One of the most influential voices in favour of the 'borderless sensibility', however, was Karl Popper. His 1945 book The Open Society and Its Enemies contrasted openness to what he perceived as the tribalist mentality of national consciousness. Reacting to the First World War, Popper despised both national and ideological attachments. He regarded nations as closed societies whose borders needed to be transcended by more internationally-minded institutions. To this end, he defended empires and imperialism as more enlightened ways to organise ourselves. Guy Verhofstadt echoed this sentiment when, in a speech to the Liberal Democrats in Bournemouth in 2019, he said that 'The world of tomorrow is a world of empires in which we Europeans, and you British, can only defend your interests, your way of life, by doing it together, in a European framework and in the European Union.’ In response, Furedi repeats his insistence that 'Whatever one thinks of national borders, there can be no democratic public life outside their confines. It is only as citizens interacting with one another, within a clearly geographically bounded entity, that democratic decision-making can work. The demos has always existed in a bounded space.'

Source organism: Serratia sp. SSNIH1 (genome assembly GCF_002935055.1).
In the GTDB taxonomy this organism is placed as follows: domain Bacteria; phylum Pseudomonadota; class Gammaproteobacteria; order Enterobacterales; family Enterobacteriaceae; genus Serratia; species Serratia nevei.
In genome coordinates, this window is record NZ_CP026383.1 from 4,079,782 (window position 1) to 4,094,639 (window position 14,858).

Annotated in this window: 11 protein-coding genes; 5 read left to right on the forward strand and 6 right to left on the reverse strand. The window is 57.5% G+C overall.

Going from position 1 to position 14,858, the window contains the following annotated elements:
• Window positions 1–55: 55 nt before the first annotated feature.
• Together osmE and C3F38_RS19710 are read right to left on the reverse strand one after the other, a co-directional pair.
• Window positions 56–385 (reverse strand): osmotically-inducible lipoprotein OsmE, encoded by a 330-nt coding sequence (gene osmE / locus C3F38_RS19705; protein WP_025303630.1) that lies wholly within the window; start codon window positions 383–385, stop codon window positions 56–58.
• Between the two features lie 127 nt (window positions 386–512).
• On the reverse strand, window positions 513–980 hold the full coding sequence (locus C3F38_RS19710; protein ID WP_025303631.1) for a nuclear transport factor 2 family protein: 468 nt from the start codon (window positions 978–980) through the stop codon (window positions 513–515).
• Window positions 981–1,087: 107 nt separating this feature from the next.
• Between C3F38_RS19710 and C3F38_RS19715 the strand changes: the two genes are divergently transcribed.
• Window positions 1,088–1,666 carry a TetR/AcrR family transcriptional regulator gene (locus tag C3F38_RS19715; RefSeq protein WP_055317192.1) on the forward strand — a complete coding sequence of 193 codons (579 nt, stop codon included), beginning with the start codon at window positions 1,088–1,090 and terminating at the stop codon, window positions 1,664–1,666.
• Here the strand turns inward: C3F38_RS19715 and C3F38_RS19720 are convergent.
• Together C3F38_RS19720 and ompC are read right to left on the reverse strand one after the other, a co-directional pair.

As I write, I can anticipate the counter-arguments, that 'the EU is itself a "bounded space" and more democratic than the UK', and that, in any case, 'democracy has failed'. How ironic, though, that the main alternative to nationalism seems to be some form of imperialism. In the nineteenth century, progressive secular humanists like George Jacob Holyoake were on the side of nationalist freedom fighters like Giuseppe Mazzini. Maybe we are condemned to oscillate between these two ways of organising ourselves politically, with neither finally delivering our perpetually hoped-for Utopia. And Lennon's dream of a world without countries, far from being a sharing and peace-loving brotherhood of man might, instead, turn out to be a totalitarian nightmare.